Homeland 2017, Devonport Regional Gallery, Devonport

  • Amber Koroluk-Stephenson : Marooned, 2016, oil on linenMarooned 2016, oil on linen, 84 x 102cm
  • Amber Koroluk-Stephenson : Shelter, 2017, oil on linenShelter 2017, oil on linen, 84 x 102cm
  • Amber Koroluk-Stephenson : Afloat, 2017, oil on canvasAfloat 2017, oil on canvas, 76 x 91.5cm
  • Amber Koroluk-Stephenson : Song of Love (after de Chirico) , 2017, oil on linenSong of Love (after de Chirico) 2017, oil on linen, 71 x 87cm
  • Amber Koroluk-Stephenson : Asunder, 2016, oil on canvasAsunder 2016, oil on canvas, 76 x 91.5cm

There’s No Place Like Homeland

Written by Miriam McGarry, July 2017

Landscapes can be deceptive. Sometimes a landscape seems to be less a setting for the life of its inhabitants than a curtain behind which their struggles, achievements and accidents take place. For those who are behind the curtain, landmarks are no longer only geographic but also biological and personal. (1)

John Berger

Homeland plays with this potential deception of landscape, through the compilation of contradictory landmarks in imagined sites. The scenes are assemblages of the exotic and the familiar; of Dorothea McKellar’s sunburnt sunsets, Vogue Living pot plants, pastoral plains, citrus fruits, and catalogue shrubbery. The paintings invite us behind the curtain, but rather than providing clarity, Amber disorients and disrupts assumptions of what constitutes an Australian homeland.

In Asunder, Amber ties back the curtain, revealing the performance of landscape. The family of pot plants are the central characters, nestled together in a plastic huddle, and sitting apart from the green habitat. Song of Love and Shelter also feature the curtain, although here is it cast as a shroud in the brooding twilight scenes. The paintings both unveil and cloak the staged environments. Amber invites the viewer backstage in her hybrid arcadia, into the paradoxes and messy contradictions of Australian soil, which consists of contested indigenous, colonial and migrant narratives.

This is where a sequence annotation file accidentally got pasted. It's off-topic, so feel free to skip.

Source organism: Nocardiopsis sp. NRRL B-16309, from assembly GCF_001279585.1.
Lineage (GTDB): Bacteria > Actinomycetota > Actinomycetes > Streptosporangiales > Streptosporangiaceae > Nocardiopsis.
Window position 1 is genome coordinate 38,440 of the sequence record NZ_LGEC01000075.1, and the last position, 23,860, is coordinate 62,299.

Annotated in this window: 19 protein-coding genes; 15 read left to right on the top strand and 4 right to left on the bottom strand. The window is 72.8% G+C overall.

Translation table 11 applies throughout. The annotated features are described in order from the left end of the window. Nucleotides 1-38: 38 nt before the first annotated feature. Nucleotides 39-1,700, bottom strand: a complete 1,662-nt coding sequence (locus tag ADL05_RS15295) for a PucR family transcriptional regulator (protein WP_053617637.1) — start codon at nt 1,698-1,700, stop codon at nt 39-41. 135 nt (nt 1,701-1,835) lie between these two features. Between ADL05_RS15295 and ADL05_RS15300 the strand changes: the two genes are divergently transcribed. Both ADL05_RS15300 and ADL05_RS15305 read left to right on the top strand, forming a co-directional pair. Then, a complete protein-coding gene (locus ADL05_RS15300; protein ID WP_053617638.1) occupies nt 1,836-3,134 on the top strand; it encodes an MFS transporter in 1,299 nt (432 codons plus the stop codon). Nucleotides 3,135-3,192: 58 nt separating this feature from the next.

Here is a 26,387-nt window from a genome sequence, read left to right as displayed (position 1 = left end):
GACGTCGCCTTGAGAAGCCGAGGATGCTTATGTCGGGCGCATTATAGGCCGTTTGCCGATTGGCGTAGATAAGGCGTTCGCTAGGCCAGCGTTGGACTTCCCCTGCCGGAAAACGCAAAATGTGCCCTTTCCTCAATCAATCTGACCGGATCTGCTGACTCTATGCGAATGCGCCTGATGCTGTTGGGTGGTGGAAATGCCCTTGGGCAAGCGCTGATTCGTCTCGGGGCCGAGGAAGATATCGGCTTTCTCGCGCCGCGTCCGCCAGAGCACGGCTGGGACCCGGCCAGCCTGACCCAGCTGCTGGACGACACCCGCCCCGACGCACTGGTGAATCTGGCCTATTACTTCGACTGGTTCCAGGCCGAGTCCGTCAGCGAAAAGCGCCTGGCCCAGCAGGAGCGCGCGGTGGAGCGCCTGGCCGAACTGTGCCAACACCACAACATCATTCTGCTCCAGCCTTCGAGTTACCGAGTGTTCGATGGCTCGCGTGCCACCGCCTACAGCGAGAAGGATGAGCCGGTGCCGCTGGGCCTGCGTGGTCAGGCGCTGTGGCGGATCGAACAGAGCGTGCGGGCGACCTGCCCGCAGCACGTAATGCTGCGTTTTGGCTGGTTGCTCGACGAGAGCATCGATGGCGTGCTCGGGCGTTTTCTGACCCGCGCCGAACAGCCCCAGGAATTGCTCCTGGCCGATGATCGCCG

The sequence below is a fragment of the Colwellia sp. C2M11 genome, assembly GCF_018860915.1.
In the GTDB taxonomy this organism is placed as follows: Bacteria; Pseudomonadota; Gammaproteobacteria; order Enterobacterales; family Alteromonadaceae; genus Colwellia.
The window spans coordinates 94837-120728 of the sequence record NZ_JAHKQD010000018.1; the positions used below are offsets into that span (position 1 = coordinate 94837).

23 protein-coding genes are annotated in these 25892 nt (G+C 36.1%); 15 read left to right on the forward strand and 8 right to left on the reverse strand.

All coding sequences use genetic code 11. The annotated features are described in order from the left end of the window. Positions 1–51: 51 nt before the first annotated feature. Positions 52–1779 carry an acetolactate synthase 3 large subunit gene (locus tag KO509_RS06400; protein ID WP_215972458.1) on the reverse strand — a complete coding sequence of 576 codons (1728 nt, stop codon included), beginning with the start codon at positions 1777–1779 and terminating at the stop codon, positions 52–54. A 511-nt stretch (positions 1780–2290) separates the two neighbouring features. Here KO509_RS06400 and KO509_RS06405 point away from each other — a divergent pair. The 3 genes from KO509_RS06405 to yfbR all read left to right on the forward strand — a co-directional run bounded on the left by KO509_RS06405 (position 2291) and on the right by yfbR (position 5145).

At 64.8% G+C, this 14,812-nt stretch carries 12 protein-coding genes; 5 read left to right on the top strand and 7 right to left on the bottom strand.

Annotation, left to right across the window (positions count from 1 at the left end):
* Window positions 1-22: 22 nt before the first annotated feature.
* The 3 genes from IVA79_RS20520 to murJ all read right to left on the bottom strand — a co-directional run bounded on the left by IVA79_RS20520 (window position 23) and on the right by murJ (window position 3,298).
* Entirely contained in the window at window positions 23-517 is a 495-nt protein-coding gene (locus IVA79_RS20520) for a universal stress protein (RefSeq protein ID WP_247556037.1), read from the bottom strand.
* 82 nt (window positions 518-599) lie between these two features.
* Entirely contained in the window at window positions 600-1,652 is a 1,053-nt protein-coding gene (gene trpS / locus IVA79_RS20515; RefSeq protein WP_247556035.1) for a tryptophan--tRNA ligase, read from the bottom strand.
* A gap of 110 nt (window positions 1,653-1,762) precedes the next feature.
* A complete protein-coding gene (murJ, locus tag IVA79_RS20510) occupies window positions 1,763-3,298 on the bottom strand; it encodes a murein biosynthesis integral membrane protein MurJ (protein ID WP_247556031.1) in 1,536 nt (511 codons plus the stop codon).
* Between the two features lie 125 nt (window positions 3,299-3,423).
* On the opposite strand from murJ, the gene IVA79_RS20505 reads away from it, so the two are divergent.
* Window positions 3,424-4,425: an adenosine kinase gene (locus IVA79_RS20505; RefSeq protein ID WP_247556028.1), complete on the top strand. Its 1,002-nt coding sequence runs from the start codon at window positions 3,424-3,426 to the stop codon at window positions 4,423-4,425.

Homeland at once familiarises and dislodges the viewer, making us feel at home in a fictional territory which cannot house us. David Hanson, in discussing John Glover, described the painter’s ‘instinct to domesticate the alien, to domesticate the foreign landscape by reference to home.’ (2) Here, Amber flirts with this imperial gaze, and teases mundane home-bound objects into her composite environments to bring a European sense of ‘home’ into the ‘land’. Limp washing up gloves fall across a tree branch, posing as a flowering suburban gumtree, or deflated cockatoo. A plastic flotilla of pot-plants sits adrift in an oasis, and a fruit bowl of oranges is spilled in the tent-like shelter. The glove is a recurring motif in the exhibition: an unintentional riff on John Glover’s name, a reference to de Chirico’s The Love Song, and a sanitised removed hand manipulating the region. Amber echoes de Chirico’s gathering of incongruous objects, to explore a space of belonging, and displacement. These mundane items provide a vocabulary and access point into the depicted non-places, through describing the unfamiliar in familiar terms.

While Amber invites the viewer to feel at home in her landscapes, she also fragments these spaces to disorient and destabalise. Rob Nixon, in discussing the slow violence of displacement, writes:

‘I want to propose a more radical notion of displacement, one that, instead of referring solely to the movement of people from their places of belonging, refers rather to the loss of the land and resources beneath then, a loss that leaves communities stranded in place stripped of the very characteristics that made it habitable.’ (3)

The paintings in Homeland both displace and acquaint, through erasing the environment of recognisable landmarks and characteristics, and introducing domestic objects with a gloved hand. These are imagined spaces of no-man’s land, where no-one can belong. In sweeping back the curtain, Amber questions the potential of being ‘home’ in an Australian landscape as a space in between ‘native and introduced species; natural and artificial landscapes, the wild and the tame, the civilised and the non-civilised.’ Rather than these binaries of belonging, the paintings suggest homeland as a site of contestation and hybridity, which is shifting, multiple, and deceptive.

1 Berger, John (1967) A Fortunate Man: the story of a country doctor Random House, New York

2 Hanson, David (2005) John Glover and the Colonial Picturesque, Tasmanian School of Art in Picturing the Wilderness Symposium

3 Nixon, Rob (2001) Slow Violence and the Environmentalism of the Poor, Harvard University Press, Cambridge.